A bottoming-out of home price is seen in the second quarter.
Early signs of a bottoming-out in the private residential market surfaced in official quarterly data on Friday, indicating that the declines in the prices of private non-landed homes have eased, and HDB resale prices stayed flat in the second quarter.
A rebound in resale transactions may also be setting the stage for prices to stabilise, market watchers say. But a convincing price recovery is unlikely to take place yet, given pockets of weakness in the market.
An analyst said that with improvements in transaction volumes and prices of different market segments showing a mix of mild increases or decreases generally, the private home sales market appears headed towards a bottoming in the next few quarters, provided sentiment remains positive and barring major external shocks.
Data from the Urban Redevelopment Authority (URA) showed a more moderate price fall of 0.4 per cent for private residential units, compared to the 0.7 per cent decline a quarter ago.
The continued decline, now into the 11th straight quarter, was mainly dragged by landed homes, which slipped a further 1.5 per cent quarter on quarter after a 1.1 per cent decline in the preceding quarter.
But prices of non-landed properties fell by a smaller 0.1 per cent in the second quarter after a 0.6 per cent drop in the previous quarter. The moderating price decline in private non-landed homes came on the back of a quarter-on-quarter rise in property prices in the prime and city-fringe areas.
Non-landed home prices in the Core Central Region (CCR) rose 0.3 per cent, after a 0.3 per cent rise in the first quarter. Prices in the Rest of Central Region (RCR) rose by 0.2 per cent after being flat in the first quarter. But prices in the Outside Central Region (OCR) dipped 0.5 per cent compared to the 1.3 per cent fall in the first quarter.
In the public housing market, resale prices of HDB flats were unchanged in the second quarter compared to the first, said the Housing & Development Board.
Resale transactions increased by 31.2 per cent from the first quarter to 5,838 cases in the second quarter. HDB does not have an index to track HDB rents. The rise in private housing transactions came amid rising vacancies and softening rents.
Vacancy rates of private residential units inched up 1.4 percentage points in the quarter to 8.9 per cent, the highest since the 9.1 per cent recorded in the second quarter of 2000. Rents dipped 0.6 per cent during the quarter, from the 1.3 per cent drop in Q1 2016.
For non-landed private homes, the vacancy rate rose 1.7 percentage points in the quarter to 10.4 per cent. Rents of such homes dropped 0.4 per cent in the second quarter, after a 1.2 per cent drop in the first quarter.
Despite a moderated decline in rents, analysts are not expecting an improvement in the leasing market, because supply far outweighs the pool of tenants.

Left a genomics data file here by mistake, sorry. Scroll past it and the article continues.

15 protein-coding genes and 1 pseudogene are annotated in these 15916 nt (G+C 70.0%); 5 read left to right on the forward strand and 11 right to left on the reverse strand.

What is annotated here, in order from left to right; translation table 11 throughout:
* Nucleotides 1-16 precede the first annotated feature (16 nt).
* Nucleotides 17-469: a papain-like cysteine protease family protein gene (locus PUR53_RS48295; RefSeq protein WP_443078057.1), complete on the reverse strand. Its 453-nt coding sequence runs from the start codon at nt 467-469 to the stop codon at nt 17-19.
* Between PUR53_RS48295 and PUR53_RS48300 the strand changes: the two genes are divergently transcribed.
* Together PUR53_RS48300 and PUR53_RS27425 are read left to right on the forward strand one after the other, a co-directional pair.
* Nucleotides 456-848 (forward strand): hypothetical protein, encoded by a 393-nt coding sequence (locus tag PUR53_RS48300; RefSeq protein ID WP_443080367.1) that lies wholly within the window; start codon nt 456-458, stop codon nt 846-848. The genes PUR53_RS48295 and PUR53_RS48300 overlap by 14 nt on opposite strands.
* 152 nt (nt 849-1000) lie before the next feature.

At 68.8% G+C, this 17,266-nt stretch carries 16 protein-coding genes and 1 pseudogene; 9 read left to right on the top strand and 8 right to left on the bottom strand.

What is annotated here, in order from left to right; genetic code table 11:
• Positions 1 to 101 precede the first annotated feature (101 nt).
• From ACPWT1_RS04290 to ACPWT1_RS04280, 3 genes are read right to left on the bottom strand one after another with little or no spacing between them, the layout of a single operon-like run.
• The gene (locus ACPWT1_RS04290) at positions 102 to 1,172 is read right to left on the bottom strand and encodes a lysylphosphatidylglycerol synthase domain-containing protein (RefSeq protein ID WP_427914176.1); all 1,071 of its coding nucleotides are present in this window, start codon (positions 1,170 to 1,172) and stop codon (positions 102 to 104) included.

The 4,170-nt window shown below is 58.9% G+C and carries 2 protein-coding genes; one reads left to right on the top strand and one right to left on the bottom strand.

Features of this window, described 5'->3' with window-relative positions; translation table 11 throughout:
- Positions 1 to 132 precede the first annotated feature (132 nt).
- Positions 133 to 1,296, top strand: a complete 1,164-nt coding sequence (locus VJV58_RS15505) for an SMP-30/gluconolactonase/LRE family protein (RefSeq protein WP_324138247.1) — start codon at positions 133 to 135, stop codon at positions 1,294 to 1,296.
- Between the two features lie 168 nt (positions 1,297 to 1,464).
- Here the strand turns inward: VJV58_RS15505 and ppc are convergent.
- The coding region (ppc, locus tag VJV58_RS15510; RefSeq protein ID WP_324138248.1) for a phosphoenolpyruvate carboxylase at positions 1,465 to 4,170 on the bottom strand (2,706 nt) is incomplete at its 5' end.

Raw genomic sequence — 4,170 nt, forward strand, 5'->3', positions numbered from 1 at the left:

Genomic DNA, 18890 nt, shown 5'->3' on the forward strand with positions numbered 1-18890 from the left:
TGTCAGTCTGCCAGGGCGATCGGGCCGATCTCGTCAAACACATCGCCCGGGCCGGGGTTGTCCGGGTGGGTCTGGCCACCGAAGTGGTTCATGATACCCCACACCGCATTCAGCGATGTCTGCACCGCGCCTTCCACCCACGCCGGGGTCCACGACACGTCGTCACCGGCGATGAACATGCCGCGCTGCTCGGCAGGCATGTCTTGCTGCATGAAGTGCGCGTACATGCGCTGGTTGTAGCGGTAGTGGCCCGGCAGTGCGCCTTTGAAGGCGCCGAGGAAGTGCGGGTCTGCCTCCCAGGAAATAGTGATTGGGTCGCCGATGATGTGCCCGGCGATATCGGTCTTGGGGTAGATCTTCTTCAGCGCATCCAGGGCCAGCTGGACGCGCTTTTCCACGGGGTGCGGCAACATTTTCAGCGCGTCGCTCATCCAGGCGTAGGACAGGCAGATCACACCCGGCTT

Yet, buyers may be piling into real estate amid greater uncertainties in the financial markets.
There is physical evidence that many condominiums are empty, and yet there are still people are buying into it. They are moving from the yield standpoint to having more faith in the brick and mortar. A total of 4,550 private residential homes were transacted in the second quarter, up 10.9 per cent from the corresponding period last year.
Developers sold 2,256 private homes in the second quarter, a 6.6 per cent increase from a year ago. From January to June, they sold 3,675 units, 7.2 per cent more than in the first half of last year, URA data shows.
There were 2,140 resale transactions during the quarter, 17.1 per cent more than a year ago. This was the highest in resale transactions, before the total debt servicing ratio (TDSR) was imposed, pointing to a marked improvement in sentiment among buyers.
In the CCR, resales of private homes jumped 33.7 per cent from a year ago to 599 units. Sales in delicensed projects such as OUE Twin Peaks and Ardmore Three also contributed to resales in this region, since delicensed projects fall under resales in URA's terminology.
If sentiment remains positive and sales volume continues to improve in the second half, total developers' sales for 2016 is likely to exceed the 7,440 units in 2015; a figure closer to 8,000 units may be possible.
As at the end of the second quarter, there were 47,250 uncompleted private homes with planning approvals (the Q1 figure was 53,512 units) in the project supply pipeline, of which 45 per cent or 21,489 remained unsold.
According to URA, this is a historical low since 2001.
There are another 11,554 uncompleted EC units in the supply pipeline, of which 5,471 units remained unsold.
Citing an improvement in sentiment in the primary sales market, analysts said that there is ample liquidity accumulating on the sidelines. With no changes to cooling measures in sight and the market experiencing waiting fatigue, the 'pent-up' liquidity may continue to seep into the market.
Such an environment bodes well for developers gearing up for launches in the second half of this year.
EL Development plans to launch Parc Riviera, a 752-unit condo along West Coast Vale, in September at around S$1,250 psf on average, said its managing director Lim Yew Soon.
Around August or September, HY Realty is expected to launch the 736-unit Queens Peak at Dundee Road; MCC Land is slated to launch The Alps Residences, which will house 626 units, in Tampines in the fourth quarter.
Next Saturday, OUE will release 93 units in Tower 1 of OUE Twin Peaks for sale at above S$2,400 psf. CDL, which has sold 30 units at Gramercy Park for an average S$2,600 psf, is slated to launch another of its developments in Lorong Lew Lian in the second half of this year.
Adapted from: The Business Times, 23 July 2016